• Kyodo

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The office of North Carolina congressman Howard Coble, who came under fire for comments he made last week approving the wartime internment of Japanese-Americans, has defended his position.

“It was both for national security and for (their) protection,” a spokesperson at the Washington office of North Carolina congressman Howard Coble said Friday.

Coble, a Republican member of the House of Representatives, made the remarks Tuesday on a call-in radio show in Greensboro, North Carolina.

“In light of the threat to our national security, the fear that the west coast could potentially have been invaded, you know he (Coble) could understand how (President Franklin D.) Roosevelt arrived at his decision,” the spokesperson said.

Roosevelt interned 120,000 Japanese-Americans during World War II.

Coble said during the radio program that Roosevelt’s decision to intern Japanese-Americans “was appropriate at the time.”

“We were at war. They were an endangered species,” Coble said. “For many of these Japanese-Americans, it wasn’t safe for them to be on the street.”

During the same interview, however, Coble disagreed with a caller who said that given the war on terror, the United States should consider confining Arab-Americans.

Coble said the U.S. is a more tolerant nation today than it was then, and that most Arab-Americans are good citizens, as were most Japanese-Americans during World War II.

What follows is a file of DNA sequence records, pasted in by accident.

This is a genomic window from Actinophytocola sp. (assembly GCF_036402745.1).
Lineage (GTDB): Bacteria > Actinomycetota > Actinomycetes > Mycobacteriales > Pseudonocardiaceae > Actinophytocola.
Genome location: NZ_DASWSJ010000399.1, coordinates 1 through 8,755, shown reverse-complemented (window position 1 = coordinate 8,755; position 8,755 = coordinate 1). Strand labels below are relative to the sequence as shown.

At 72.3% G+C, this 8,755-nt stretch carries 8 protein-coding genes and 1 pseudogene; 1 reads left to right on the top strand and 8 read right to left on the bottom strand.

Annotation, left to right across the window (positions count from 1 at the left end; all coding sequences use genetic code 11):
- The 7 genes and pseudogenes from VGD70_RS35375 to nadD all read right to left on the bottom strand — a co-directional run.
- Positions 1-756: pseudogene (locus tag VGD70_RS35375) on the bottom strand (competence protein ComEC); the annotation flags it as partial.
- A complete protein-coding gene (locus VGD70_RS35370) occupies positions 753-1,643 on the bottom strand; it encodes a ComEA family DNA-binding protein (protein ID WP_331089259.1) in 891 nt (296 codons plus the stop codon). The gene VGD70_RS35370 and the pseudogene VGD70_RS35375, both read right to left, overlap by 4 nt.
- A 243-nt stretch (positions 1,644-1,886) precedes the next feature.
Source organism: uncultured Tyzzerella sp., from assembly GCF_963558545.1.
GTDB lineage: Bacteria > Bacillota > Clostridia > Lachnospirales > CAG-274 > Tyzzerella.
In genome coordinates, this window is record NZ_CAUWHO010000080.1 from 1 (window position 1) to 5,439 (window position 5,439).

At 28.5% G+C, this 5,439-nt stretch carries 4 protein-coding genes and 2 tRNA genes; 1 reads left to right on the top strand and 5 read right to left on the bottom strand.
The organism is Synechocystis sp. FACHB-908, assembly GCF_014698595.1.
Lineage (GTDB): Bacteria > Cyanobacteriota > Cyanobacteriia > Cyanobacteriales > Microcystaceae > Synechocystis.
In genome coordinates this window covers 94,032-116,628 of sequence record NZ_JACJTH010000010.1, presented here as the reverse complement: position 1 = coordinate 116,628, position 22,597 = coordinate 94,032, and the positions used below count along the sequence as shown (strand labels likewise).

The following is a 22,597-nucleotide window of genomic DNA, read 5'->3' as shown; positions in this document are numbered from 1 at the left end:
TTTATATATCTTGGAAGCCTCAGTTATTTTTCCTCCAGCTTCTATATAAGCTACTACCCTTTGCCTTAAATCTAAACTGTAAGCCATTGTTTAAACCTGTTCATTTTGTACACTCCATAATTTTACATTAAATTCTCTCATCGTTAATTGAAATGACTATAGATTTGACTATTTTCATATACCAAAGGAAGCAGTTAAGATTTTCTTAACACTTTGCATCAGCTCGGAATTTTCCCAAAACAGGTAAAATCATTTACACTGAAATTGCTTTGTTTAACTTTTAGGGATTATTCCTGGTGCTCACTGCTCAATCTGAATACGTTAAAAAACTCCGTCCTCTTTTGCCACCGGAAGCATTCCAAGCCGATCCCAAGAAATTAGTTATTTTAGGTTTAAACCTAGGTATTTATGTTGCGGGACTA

His remarks have unleashed a flood of criticism from the Japanese-American and Arab-American communities. Floyd Mori, the head of the Japanese-American Citizens League, said in a statement issued Wednesday that Coble’s comments are “outrageous and uneducated.”

“To suggest that the government locked up 120,000 innocent people for their own protection is not only patronizing and offensive, but it is patently incorrect,” he said. “The government has recognized and apologized for their error of 60 years ago and we expect Rep. Coble to do so as well.”

In the 1980s, the U.S. apologized for the internment and gave surviving internees $20,000 each in reparations.

John Tateishi, JACL executive director, said, “The JACL calls on the House Republican leadership to remove him immediately from his position before he does further harm.”

Coble could not be reached for explanation about his comments, but his spokesperson said, “I think he has made it pretty clear in terms of what he meant by those comments.

“I think he has made it pretty clear that internment is not a policy that we could use today, under any circumstances,” the spokesperson added. “But he can understand how that decision was reached in 1941.”

Asked if Coble should apologize, the spokeswoman said, “He regrets greatly if anyone found his choice of words offensive, but that was never his intent. He is very sorry if anyone found them offensive.”

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